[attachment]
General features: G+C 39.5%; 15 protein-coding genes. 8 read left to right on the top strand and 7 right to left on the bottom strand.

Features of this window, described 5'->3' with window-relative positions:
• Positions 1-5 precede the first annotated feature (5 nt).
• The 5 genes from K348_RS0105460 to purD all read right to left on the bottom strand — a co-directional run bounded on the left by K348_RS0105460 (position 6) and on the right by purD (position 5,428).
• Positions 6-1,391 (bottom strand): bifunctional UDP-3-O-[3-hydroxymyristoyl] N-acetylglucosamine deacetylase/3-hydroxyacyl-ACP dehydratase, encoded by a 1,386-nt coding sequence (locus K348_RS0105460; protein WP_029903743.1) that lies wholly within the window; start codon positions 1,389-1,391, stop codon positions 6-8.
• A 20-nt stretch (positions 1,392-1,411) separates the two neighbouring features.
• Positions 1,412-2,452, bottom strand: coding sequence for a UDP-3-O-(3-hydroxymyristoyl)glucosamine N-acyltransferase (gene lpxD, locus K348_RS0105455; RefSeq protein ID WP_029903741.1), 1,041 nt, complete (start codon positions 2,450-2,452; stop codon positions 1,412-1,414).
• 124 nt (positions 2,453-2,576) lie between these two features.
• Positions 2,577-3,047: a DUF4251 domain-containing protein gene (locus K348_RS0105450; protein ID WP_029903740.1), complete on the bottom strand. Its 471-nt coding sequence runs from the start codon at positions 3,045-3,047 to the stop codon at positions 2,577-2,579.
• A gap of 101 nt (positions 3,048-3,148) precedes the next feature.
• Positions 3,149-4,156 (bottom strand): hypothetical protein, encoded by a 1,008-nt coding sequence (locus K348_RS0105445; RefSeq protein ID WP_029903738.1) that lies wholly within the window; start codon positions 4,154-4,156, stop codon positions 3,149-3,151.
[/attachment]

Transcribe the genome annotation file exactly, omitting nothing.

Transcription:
General features: G+C 39.5%; 15 protein-coding genes. 8 read left to right on the top strand and 7 right to left on the bottom strand.

Features of this window, described 5'->3' with window-relative positions:
• Positions 1-5 precede the first annotated feature (5 nt).
• The 5 genes from K348_RS0105460 to purD all read right to left on the bottom strand — a co-directional run bounded on the left by K348_RS0105460 (position 6) and on the right by purD (position 5,428).
• Positions 6-1,391 (bottom strand): bifunctional UDP-3-O-[3-hydroxymyristoyl] N-acetylglucosamine deacetylase/3-hydroxyacyl-ACP dehydratase, encoded by a 1,386-nt coding sequence (locus K348_RS0105460; protein WP_029903743.1) that lies wholly within the window; start codon positions 1,389-1,391, stop codon positions 6-8.
• A 20-nt stretch (positions 1,392-1,411) separates the two neighbouring features.
• Positions 1,412-2,452, bottom strand: coding sequence for a UDP-3-O-(3-hydroxymyristoyl)glucosamine N-acyltransferase (gene lpxD, locus K348_RS0105455; RefSeq protein ID WP_029903741.1), 1,041 nt, complete (start codon positions 2,450-2,452; stop codon positions 1,412-1,414).
• 124 nt (positions 2,453-2,576) lie between these two features.
• Positions 2,577-3,047: a DUF4251 domain-containing protein gene (locus K348_RS0105450; protein ID WP_029903740.1), complete on the bottom strand. Its 471-nt coding sequence runs from the start codon at positions 3,045-3,047 to the stop codon at positions 2,577-2,579.
• A gap of 101 nt (positions 3,048-3,148) precedes the next feature.
• Positions 3,149-4,156 (bottom strand): hypothetical protein, encoded by a 1,008-nt coding sequence (locus K348_RS0105445; RefSeq protein ID WP_029903738.1) that lies wholly within the window; start codon positions 4,154-4,156, stop codon positions 3,149-3,151.